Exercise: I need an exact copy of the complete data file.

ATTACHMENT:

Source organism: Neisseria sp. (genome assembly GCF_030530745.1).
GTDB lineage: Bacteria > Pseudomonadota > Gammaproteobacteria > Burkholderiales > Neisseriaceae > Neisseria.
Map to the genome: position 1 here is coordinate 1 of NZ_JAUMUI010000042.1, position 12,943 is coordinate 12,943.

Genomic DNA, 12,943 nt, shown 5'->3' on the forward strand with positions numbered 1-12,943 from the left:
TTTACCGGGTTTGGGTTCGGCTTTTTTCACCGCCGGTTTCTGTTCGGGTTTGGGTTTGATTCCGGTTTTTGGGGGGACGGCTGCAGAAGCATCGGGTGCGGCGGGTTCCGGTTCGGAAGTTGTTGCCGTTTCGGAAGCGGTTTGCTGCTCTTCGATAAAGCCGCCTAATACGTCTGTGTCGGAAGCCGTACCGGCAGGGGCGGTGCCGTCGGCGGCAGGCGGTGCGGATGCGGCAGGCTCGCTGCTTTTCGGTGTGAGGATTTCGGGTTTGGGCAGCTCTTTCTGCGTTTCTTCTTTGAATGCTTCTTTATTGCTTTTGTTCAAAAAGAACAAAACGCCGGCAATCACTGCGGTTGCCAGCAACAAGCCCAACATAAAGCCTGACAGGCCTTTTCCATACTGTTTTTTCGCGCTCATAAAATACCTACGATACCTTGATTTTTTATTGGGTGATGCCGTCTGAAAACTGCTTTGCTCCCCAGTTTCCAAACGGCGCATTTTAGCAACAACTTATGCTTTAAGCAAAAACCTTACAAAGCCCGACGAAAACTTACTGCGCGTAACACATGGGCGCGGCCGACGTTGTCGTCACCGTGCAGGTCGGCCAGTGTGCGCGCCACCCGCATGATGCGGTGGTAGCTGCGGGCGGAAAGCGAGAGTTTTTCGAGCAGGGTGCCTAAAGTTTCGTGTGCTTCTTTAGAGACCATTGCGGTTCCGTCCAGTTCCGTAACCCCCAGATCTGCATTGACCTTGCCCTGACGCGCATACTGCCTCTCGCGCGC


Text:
Source organism: Neisseria sp. (genome assembly GCF_030530745.1).
GTDB lineage: Bacteria > Pseudomonadota > Gammaproteobacteria > Burkholderiales > Neisseriaceae > Neisseria.
Map to the genome: position 1 here is coordinate 1 of NZ_JAUMUI010000042.1, position 12,943 is coordinate 12,943.

Genomic DNA, 12,943 nt, shown 5'->3' on the forward strand with positions numbered 1-12,943 from the left:
TTTACCGGGTTTGGGTTCGGCTTTTTTCACCGCCGGTTTCTGTTCGGGTTTGGGTTTGATTCCGGTTTTTGGGGGGACGGCTGCAGAAGCATCGGGTGCGGCGGGTTCCGGTTCGGAAGTTGTTGCCGTTTCGGAAGCGGTTTGCTGCTCTTCGATAAAGCCGCCTAATACGTCTGTGTCGGAAGCCGTACCGGCAGGGGCGGTGCCGTCGGCGGCAGGCGGTGCGGATGCGGCAGGCTCGCTGCTTTTCGGTGTGAGGATTTCGGGTTTGGGCAGCTCTTTCTGCGTTTCTTCTTTGAATGCTTCTTTATTGCTTTTGTTCAAAAAGAACAAAACGCCGGCAATCACTGCGGTTGCCAGCAACAAGCCCAACATAAAGCCTGACAGGCCTTTTCCATACTGTTTTTTCGCGCTCATAAAATACCTACGATACCTTGATTTTTTATTGGGTGATGCCGTCTGAAAACTGCTTTGCTCCCCAGTTTCCAAACGGCGCATTTTAGCAACAACTTATGCTTTAAGCAAAAACCTTACAAAGCCCGACGAAAACTTACTGCGCGTAACACATGGGCGCGGCCGACGTTGTCGTCACCGTGCAGGTCGGCCAGTGTGCGCGCCACCCGCATGATGCGGTGGTAGCTGCGGGCGGAAAGCGAGAGTTTTTCGAGCAGGGTGCCTAAAGTTTCGTGTGCTTCTTTAGAGACCATTGCGGTTCCGTCCAGTTCCGTAACCCCCAGATCTGCATTGACCTTGCCCTGACGCGCATACTGCCTCTCGCGCGC